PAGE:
Growing up in downtown Lancaster, Osmyn Oree struggled with his identity as a member of the black community. It’s common to hear stories about racism between differing cultures, however Osmyn faced it from not only other cultures, but also his own. He was the only black member of his soccer team. He liked to skateboard, but “I couldn’t find other black kids to skate with,” he says. He wore his hair in a mohawk and listened to heavy metal music, “and people from my culture would be like, ‘Oh, you shouldn’t listen to that music. That’s not black people music. That’s white people music,’” he continues. The worst of the “internal stereotypes” he experienced was other black students making fun of him for getting good grades and doing well in school. “It blows my mind that people would be like that,” he laughs. “I was like, ‘I’m just trying to get out of high school. I don’t want to be stuck here!’”
Osmyn managed to surround himself with supportive friends and family, and learned to both ignore and sometimes argue and enlighten people who questioned his authenticity as a black man. As a junior in high school, he discovered the photography department at McCaskey, and a love of the genre was born, again trending away from cultural stereotypes. After graduation, he went on to earn a degree from Pennsylvania College of Art and Design.
To Osmyn, photography was a way to reflect on his own thoughts and insecurities and search for his identity. His first project, titled “Honesty,” focused on female nudity. “I started noticing a certain way women were being portrayed, and I didn’t like how they were being shown,” he explains. “I felt that if I were to use my friends instead of models, the pictures would come across as more real and less sexualized and objectified.”
His next project, titled “Exposed,” also dealt with nudity, but from a different perspective: “There is this whole masculine stereotype of how the media portrays men—how they’re supposed to be. And I wanted to challenge that,” says Osmyn. He photographed nude males in a similar vein as his female subjects—in their own homes, in unstylized positions, without filters, looking raw and real. To Osmyn, the photographs show that, as a male, “We can be different, vulnerable and show ourselves,” he says.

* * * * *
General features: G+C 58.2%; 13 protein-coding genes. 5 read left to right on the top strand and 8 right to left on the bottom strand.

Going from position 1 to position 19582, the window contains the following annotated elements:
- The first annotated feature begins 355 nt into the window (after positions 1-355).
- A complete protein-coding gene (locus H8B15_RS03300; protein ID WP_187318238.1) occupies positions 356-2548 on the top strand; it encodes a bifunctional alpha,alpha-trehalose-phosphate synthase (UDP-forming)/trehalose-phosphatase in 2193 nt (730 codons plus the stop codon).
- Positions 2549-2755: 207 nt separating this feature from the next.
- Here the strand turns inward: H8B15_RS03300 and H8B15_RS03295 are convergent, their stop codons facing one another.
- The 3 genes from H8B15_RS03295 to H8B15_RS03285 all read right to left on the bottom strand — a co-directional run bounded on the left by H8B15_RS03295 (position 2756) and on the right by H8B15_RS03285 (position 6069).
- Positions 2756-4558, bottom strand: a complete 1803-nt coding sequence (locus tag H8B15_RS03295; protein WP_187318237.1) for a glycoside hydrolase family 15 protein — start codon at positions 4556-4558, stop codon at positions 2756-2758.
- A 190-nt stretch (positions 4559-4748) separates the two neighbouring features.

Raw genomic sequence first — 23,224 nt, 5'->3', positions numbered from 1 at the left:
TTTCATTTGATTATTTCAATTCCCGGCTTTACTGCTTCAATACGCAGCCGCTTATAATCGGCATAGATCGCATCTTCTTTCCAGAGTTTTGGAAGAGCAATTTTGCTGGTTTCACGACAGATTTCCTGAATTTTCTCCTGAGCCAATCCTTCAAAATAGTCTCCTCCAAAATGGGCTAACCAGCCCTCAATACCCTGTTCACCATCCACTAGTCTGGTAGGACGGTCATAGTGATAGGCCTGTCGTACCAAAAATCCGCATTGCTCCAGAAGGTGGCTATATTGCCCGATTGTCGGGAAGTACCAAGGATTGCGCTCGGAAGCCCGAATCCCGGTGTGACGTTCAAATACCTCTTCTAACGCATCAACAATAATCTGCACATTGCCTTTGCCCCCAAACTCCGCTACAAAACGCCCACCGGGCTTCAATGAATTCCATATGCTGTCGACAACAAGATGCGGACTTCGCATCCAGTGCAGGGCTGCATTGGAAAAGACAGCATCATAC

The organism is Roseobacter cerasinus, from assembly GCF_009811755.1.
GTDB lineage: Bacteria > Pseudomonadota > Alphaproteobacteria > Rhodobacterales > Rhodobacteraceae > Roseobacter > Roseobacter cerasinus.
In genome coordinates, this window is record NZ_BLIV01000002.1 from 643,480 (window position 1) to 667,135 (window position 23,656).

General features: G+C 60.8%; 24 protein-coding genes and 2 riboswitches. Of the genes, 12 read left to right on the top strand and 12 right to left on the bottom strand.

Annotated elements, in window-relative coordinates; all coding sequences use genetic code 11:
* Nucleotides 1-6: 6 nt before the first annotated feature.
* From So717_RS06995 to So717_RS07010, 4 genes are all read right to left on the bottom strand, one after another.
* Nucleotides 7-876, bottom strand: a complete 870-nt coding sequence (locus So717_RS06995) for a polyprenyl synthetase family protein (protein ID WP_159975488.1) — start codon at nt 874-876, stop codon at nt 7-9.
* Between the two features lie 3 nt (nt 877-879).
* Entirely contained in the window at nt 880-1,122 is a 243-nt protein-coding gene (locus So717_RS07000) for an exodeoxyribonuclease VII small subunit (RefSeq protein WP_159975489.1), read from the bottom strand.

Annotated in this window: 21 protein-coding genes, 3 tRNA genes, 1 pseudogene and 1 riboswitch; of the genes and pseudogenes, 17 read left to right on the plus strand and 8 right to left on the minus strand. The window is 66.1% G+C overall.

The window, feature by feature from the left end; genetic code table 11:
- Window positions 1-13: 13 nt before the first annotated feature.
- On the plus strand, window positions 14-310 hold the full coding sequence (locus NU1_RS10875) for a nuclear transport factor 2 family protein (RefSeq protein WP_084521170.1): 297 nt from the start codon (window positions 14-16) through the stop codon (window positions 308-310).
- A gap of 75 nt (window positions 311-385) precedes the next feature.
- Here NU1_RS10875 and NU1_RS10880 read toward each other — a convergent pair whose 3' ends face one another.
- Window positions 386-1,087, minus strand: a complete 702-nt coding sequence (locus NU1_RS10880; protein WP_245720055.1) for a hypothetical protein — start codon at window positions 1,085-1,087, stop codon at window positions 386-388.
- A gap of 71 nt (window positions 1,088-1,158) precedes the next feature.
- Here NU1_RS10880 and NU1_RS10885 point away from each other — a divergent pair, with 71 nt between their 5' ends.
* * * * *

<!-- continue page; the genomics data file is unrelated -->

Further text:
His current project, however, is his deepest search into his own identity. Titled “I’m Still Black,” the project began as a way to explore his own blackness and sense of belonging in his culture. Through the photos in his series, Osmyn seeks to celebrate the many different ways that African-Americans express themselves. At first he started walking around Lancaster with friends and family, catching photographs with a 35-millimeter camera and writing down their thoughts about being black.
“But then,” he laughs, “I ditched the whole journalism-type aspect of it because I wanted to make the pictures speak for themselves. I ended up using a large format camera.” Osmyn explains, “I limit myself to eight pictures per subject. So the biggest thing is that I have to think about every single aspect of the photograph when I shoot. It helps me create the photographs I want. The composition, the lighting … I have to think about every little part, every little detail.” The portraits are also in black and white, because, “internally it’s like a black and white issue with me,” Osmyn admits. “Like on a whole different scale coming from high school all the way up until now, I still deal with that stuff.”
As for his subjects, the only direction Osmyn gives them is to be “unapologetically black.” Many of the pictures, which he prints on large 4 x 4.5 foot canvases, face the viewer directly. I like to focus on the people, and that’s why a lot of eye contact is a huge part of my portraits. I definitely want the people in the photos to confront whoever’s looking at them.”
Osmyn loves the positive reactions he gets when displaying his larger-than-life portraits at shows and galleries, and plans to continue building the project. “As long as people are willing and people understand what I’m trying to do, I’m going to keep doing it.” And his advice for people of any race trying to figure out where they belong, he adds, is, “Just be you, honestly. Don’t let anyone else tell you how you should be, and live your best life.”
View Osmyn’s work online at osmynjoree.com.